Teotihuacan—City of the Gods

Fig. 1- The Great Teotihuacan Center  Photo by Garth Norman

by Cheryl Norman (The legacy of V. Garth Norman lives on)

The enormous awe-inspiring Teotihuacan Temple Center, near Mexico City, is the crowning architectural achievement of Mesoamerican antiquities (ca. 100 BC–600 AD). Its three grand pyramids, Pyramid of the Sun, Pyramid of the Moon, and Pyramid of Quetzalcoatl, oriented to mountain peaks around the valley, were designed to keep the eyes of the city’s inhabitants on the heavens, man’s destiny. This religious political center was every bit as forceful in its design as the pyramids of Egypt and ziggurats of Mesopotamia.

The visitor, like ancient pilgrims, can walk through this megalopolis, and with the help of the visitor center museum at the entrance, try to grasp some vision of the magnitude of what transpired in this “city of the gods” where, according to Aztec tradition, man learned how to become a god. Clearly, a powerful religious society ruled here from its inception (100 BC).

Teotihuacan cubits.

Basic measurements that were used most consistently within the Fig. 3 golden mandala were the Royal Egyptian cubits. Other standards were probably
used as well, over the time span, for building this magnificent temple center.

Everything about the later Teotihuacan temple center (200 AD) is reflective of the earlier Izapa temple center (500 BC), far to the south, but on a far grander intellectual scale.

Fig. 2 - Teotihuacan, Mexico—Citadel of “Quetzalcoatl” (means the Feathered Serpent) has three sides totaling 12 mounds. On the East side (top), there are only three mounds (1st Century AD) Photo by Garth Norman of Teotihuacan Museum Model of the Citadel of Quetzalcoatl.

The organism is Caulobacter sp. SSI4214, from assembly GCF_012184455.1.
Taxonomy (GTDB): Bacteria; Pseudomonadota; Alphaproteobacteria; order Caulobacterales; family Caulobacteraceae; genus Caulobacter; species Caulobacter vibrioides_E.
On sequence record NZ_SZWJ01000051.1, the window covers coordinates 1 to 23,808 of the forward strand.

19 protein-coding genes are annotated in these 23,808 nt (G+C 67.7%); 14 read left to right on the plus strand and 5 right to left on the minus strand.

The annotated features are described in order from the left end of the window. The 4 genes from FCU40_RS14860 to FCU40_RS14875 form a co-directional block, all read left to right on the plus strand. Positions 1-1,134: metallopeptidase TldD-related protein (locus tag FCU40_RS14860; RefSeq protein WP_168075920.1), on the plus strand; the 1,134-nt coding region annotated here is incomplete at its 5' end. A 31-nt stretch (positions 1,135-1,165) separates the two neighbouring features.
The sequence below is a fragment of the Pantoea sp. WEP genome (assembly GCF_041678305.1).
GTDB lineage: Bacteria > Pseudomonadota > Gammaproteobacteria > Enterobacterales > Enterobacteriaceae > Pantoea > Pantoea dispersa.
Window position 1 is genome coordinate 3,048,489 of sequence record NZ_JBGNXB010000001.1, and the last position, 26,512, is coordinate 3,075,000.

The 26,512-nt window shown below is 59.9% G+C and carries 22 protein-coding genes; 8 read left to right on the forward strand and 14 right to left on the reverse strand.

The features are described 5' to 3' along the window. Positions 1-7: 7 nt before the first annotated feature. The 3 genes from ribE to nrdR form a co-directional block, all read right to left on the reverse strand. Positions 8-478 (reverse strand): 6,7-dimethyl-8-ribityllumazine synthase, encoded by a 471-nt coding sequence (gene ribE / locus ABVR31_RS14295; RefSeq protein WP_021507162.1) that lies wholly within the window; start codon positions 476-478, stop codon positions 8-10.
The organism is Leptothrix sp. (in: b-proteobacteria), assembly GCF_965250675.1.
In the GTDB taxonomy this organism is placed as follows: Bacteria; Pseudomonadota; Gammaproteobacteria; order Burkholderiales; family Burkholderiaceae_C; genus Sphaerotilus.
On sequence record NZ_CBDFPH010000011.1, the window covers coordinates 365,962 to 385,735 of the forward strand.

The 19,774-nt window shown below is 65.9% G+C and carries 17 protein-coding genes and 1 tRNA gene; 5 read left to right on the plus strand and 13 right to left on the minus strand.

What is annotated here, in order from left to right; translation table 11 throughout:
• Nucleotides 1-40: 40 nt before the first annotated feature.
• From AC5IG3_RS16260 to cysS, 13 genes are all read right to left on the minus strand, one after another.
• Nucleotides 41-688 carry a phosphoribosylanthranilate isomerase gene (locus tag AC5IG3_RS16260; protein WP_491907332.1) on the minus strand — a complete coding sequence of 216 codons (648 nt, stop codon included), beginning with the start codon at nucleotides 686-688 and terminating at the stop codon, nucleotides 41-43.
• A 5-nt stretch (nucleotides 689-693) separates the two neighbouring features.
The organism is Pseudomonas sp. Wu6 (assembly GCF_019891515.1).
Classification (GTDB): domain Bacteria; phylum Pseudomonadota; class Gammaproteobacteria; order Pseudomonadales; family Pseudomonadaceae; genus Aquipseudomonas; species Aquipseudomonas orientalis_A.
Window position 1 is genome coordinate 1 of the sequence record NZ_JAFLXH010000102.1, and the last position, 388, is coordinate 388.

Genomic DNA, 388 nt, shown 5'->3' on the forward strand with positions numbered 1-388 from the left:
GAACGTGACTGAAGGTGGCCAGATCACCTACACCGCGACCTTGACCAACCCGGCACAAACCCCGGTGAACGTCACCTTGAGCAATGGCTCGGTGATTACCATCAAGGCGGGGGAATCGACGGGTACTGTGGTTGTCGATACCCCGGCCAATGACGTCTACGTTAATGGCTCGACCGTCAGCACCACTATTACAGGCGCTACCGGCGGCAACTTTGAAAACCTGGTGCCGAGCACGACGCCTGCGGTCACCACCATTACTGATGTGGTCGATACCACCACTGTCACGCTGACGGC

Fig. 3 Map of Teotihuacan Temple Center. (Norman's study of Millon's 1973 map) Top-Middle = Temple of the Moon, Central top-right = Temple of the Sun Center = Geometric center node mound in the very center of the N-S avenue. Bottom right = Citadel of Quetzalcoatl, Central vertical line = Avenue of the Dead
Fig. 4 - Teotihuacan (top) means “The Place of the Gods” Google Earth Map

Izapa (500 BC) and Teotihuacan (100 BC) Connections

  • August 13, 3114 BC is the base date of the sacred 260-day Maya calendar at Izapa and Teotihuacan.

  • Pyramids are oriented to August 13 sunset at Izapa and Teotihuacan.

  • Three large pyramidal mounds, orientated to mountain peaks on summer solstice, and zenith passage alignments are at Izapa and Teotihuacan for calendar astronomy.

  • Rain symbols are carved on monuments at Izapa and Teotihuacan. A mural in the National Museum in Mexico City depicts the powerful rain god pouring the many gifts of heaven from his outstretched hands.

  • Feathered serpent life god Quetzalcoatl (meaning “raised up serpent” in Nahuatl) is depicted at Izapa and Teotihuacan.

  • Carbon dating of chocolate from the area of Izapa has confirmed ancient travel between Izapa and Teotihuacan in the first century BC (Coe, 2015).

Fig. 5. Family: One Eternal Round Photo by Garth Norman (Teotihuacan Museum)
Fig. 6 - Teotihuacan "Tree of Life" Photo by Garth Norman (Teotihuacan Museum)

The religious cosmology demonstrated at Izapa and Teotihuacan was anchored to the heavens as perfectly and completely as possible. How we cross the river of death into heavenly bliss, recorded at both these temple centers, is worth pondering. We may discover that these ancient people had it right (See Fig. 4 and description).

3 Nephi 19:5 The “multitude [was] so great that they did cause that they should be separated into 12 bodies.” (see Fig. 4)

This Teotihuacan article was from The Cubit Connection in Ancient World Migrations by V. Garth Norman (2018: pp.78-80)

Video: Teotihuacan, Mexico, main structures c. 50- 250 C.E. Speakers: Dr. Lauren Kilroy-Ewbank and Dr. Beth Harris. Created by Beth Harris and Steven Zucker.

Watch this video to learn more